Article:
Sliding Aussie Seen Stoking Prices as Shock-Absorber Fades

Australia’s depreciating currency, historically a boon for the world’s 12th largest economy, appears more likely to fuel inflation this time rather than deliver a tailwind to its import-competing industries.

(Bloomberg) — Australia’s depreciating currency, historically a boon for the world’s 12th largest economy, appears more likely to fuel inflation this time rather than deliver a tailwind to its import-competing industries.

The Australian dollar is among the worst-performing developed-market currencies in the past year, a trend that looks set to persist. That reflects a deepening slowdown in the nation’s No. 1 customer which is China, the Reserve Bank’s lower interest-rate profile compared with the Federal Reserve and an improving US economic outlook.

The erosion of Australia’s manufacturing means the currency shedding more than 11 US cents from its April 2022 peak of 76.61 US cents is unlikely to boost the local economy much now.

Instead, it may push up import costs with tradable goods comprising almost half of the consumer price basket, complicating the RBA’s efforts to return inflation to its 2%-3% target from around 6% at present.

“At this juncture the currency is less about the kind of traditional shock absorber and boost to activity, but the risk that it places on the inflation story,” said Su-Lin Ong, chief economist for Royal Bank of Canada in Sydney. “The weaker this currency goes, the greater the risk of higher imported inflation that’s passed through to final prices.”

Australia’s economy has become more concentrated in the past 15 years as soaring commodity prices spurred massive investment in iron ore mines and the development of natural gas fields to meet demand in Asia-Pacific. Meanwhile, traditional manufacturers like carmakers have been shuttered.

That has blunted the benefits of a lower exchange rate, which in 2008, 2001 and 1998 helped the economy to avoid a recession.

At the same time, the contribution to Australia’s inflation basket from imported goods climbed to about 46% in the three months to June, up from about 37% in same period in 2017, according to the Australian Bureau of Statistics data.

Australia does have significant services industries like international education and tourism that will be cheaper and more competitive with a weaker currency. 

Yet even in those areas, there are potential impediments to the nation fully cashing in. The government’s recent decision to block Qatar Airways’ request for more flights may discourage some visitors from traveling to Australia.

What Bloomberg Economics Says…

“Structural changes in Australia’s economy are reshaping the shock-absorbing role of the currency — a smaller manufacturing sector means less scope for goods demand to be pushed onshore. This could lead to higher import prices having a larger impact on consumers than previous cycles, complicating the RBA’s progress in reining in inflation.”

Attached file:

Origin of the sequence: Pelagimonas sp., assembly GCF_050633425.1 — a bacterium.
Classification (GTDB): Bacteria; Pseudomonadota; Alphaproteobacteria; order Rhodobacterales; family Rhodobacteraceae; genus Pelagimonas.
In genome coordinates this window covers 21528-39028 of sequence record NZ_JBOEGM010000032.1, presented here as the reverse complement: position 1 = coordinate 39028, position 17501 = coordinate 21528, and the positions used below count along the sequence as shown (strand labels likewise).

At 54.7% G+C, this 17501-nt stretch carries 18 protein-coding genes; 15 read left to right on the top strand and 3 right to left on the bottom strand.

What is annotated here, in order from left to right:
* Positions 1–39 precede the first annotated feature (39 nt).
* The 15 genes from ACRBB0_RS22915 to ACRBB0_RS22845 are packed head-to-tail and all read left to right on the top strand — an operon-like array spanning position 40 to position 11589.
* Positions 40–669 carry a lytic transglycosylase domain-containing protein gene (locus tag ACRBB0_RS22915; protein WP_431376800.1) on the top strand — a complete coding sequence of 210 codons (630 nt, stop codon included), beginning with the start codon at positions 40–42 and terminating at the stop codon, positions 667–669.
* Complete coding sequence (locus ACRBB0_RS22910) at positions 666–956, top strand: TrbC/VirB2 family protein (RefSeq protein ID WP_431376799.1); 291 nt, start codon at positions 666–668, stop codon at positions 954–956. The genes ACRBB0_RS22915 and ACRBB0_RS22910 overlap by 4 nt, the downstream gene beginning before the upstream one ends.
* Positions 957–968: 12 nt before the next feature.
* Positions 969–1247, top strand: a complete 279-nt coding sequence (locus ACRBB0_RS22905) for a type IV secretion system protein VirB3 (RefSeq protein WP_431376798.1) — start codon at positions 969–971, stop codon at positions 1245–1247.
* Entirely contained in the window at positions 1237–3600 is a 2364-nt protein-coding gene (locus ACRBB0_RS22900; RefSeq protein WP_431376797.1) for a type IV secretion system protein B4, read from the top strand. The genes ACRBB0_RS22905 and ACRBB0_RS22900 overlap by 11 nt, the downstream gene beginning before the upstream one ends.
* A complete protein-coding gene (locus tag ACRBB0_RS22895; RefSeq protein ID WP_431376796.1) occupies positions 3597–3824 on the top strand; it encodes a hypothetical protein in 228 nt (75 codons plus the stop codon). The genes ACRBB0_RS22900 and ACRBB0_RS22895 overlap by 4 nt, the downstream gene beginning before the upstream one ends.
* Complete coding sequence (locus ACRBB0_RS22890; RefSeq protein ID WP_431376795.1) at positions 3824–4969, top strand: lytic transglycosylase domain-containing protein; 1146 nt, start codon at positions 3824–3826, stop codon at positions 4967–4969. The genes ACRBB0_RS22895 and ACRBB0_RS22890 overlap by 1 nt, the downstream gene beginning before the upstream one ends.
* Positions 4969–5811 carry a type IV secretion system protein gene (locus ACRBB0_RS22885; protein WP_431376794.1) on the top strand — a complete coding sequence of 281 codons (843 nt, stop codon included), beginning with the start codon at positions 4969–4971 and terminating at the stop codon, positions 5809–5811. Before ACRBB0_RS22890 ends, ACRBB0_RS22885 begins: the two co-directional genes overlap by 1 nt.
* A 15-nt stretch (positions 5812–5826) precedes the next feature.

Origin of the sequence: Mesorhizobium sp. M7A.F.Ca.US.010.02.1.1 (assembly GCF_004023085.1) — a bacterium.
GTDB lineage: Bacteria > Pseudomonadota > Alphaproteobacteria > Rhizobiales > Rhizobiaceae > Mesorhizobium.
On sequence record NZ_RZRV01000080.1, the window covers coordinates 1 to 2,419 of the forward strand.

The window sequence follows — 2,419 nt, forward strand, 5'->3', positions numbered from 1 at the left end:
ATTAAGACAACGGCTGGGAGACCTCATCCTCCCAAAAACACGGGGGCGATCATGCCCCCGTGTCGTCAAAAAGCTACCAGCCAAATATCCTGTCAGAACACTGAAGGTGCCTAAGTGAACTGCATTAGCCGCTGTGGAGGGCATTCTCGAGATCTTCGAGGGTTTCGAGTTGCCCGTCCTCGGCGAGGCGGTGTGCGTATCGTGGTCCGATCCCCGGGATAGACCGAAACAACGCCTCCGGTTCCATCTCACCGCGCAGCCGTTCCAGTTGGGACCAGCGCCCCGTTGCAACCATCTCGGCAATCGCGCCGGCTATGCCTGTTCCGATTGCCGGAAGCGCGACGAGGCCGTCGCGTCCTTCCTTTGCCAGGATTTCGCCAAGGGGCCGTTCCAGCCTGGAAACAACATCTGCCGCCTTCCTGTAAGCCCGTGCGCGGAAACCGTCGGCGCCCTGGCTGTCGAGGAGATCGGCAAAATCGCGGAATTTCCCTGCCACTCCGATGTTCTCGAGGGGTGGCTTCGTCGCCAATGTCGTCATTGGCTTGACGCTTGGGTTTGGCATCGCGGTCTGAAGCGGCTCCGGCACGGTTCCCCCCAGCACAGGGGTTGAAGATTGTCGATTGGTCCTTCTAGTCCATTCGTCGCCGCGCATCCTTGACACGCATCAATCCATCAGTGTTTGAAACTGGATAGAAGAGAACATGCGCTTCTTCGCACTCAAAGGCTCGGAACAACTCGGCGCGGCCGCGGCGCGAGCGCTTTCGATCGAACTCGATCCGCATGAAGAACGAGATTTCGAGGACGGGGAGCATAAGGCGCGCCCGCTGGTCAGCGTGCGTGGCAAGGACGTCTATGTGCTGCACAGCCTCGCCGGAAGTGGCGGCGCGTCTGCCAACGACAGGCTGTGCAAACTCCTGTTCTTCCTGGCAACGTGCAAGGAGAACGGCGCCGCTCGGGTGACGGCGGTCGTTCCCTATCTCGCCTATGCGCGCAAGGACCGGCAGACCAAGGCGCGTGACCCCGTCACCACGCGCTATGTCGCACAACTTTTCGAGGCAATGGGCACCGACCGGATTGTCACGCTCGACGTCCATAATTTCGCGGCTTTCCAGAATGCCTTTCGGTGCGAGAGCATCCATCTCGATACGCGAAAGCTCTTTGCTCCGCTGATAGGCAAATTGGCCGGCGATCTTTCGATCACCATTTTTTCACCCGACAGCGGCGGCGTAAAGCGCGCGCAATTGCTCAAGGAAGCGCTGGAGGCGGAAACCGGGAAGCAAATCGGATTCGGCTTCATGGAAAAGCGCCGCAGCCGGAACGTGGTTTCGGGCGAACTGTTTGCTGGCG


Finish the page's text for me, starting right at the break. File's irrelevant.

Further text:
— James McIntyre, economist

The Australian dollar has averaged 75.6 US cents in the 40 years since it was first floated on Dec. 12, 1983. It’s currently trading a bit above 65 US cents. Commonwealth Bank of Australia, the nation’s largest lender, sees it slipping to 64 US cents by year end.

Yet that’s among the more bearish forecasts, with the median estimate 69 US cents in the final three months of the year. Westpac Banking Corp. recently trimmed its expectation to 68 US cents, with Senior Currency Strategist Sean Callow saying the level is elevated by its economists’ optimism about China.

“The Aussie is trading very heavily. It’s clear there’s a lot of gloom about it,” Callow said. With risk appetite remaining fragile, the Aussie could re-test the year-to-date low toward 64.58 US cents “so near term, I’m certainly inclined to sell rather than buy.”

The Aussie dollar often trades as a proxy for China and this suggests further downward pressure ahead. The world’s second-largest economy faces myriad problems: Sluggish consumer spending, a shaky property market, flagging exports amid a US drive for “de-risking” and towering local government debt. 

Then there’s the interest-rate differential between Australia and the US. The RBA has been more cautious than peers during the current tightening campaign, accepting a longer route back to its inflation target to try to secure a soft landing. It has increased borrowing costs by 4 percentage points, well behind the 5.25 points delivered by the Fed.

One group that has benefited from a weaker currency is resource firms and, in turn, the nation’s fiscal coffers. Commodities priced in dollars have swelled Australian profits and corporate tax payments.

“This is in large part why the government has been able to report such fiscal strength,” said Alex Joiner, chief economist at Ifm Investors Pty Ltd. The government is expected to post a record budget surplus of A$20 billion in the 12 months through June.

The key remains the outlook for inflation. If Australian policymakers reckon they’re unlikely to meet their goal of being inside the target by late 2025, then they may hike again.

RBA Governor Philip Lowe delivered his final testimony to lawmakers in Canberra on Friday, where he kept the central bank’s options open on further tightening amid worries over sticky services prices. Lowe will hand over to Deputy Governor Michele Bullock next month.

Read more: RBA Governor Says Policy Has Now Entered ‘Calibration Phase’

Micaela Fuchila, an economist at Bank of America, reckons Australia will also see an uptick in inflation from El Nino weather boosting food prices, higher oil and the fallout from Russia’s war on Ukraine. “A weaker Australian dollar would make it hard for the RBA to reach the inflation target,” she said.

–With assistance from Michael G. Wilson.

(Adds RBA governor’s testimony in penultimate paragraph.)

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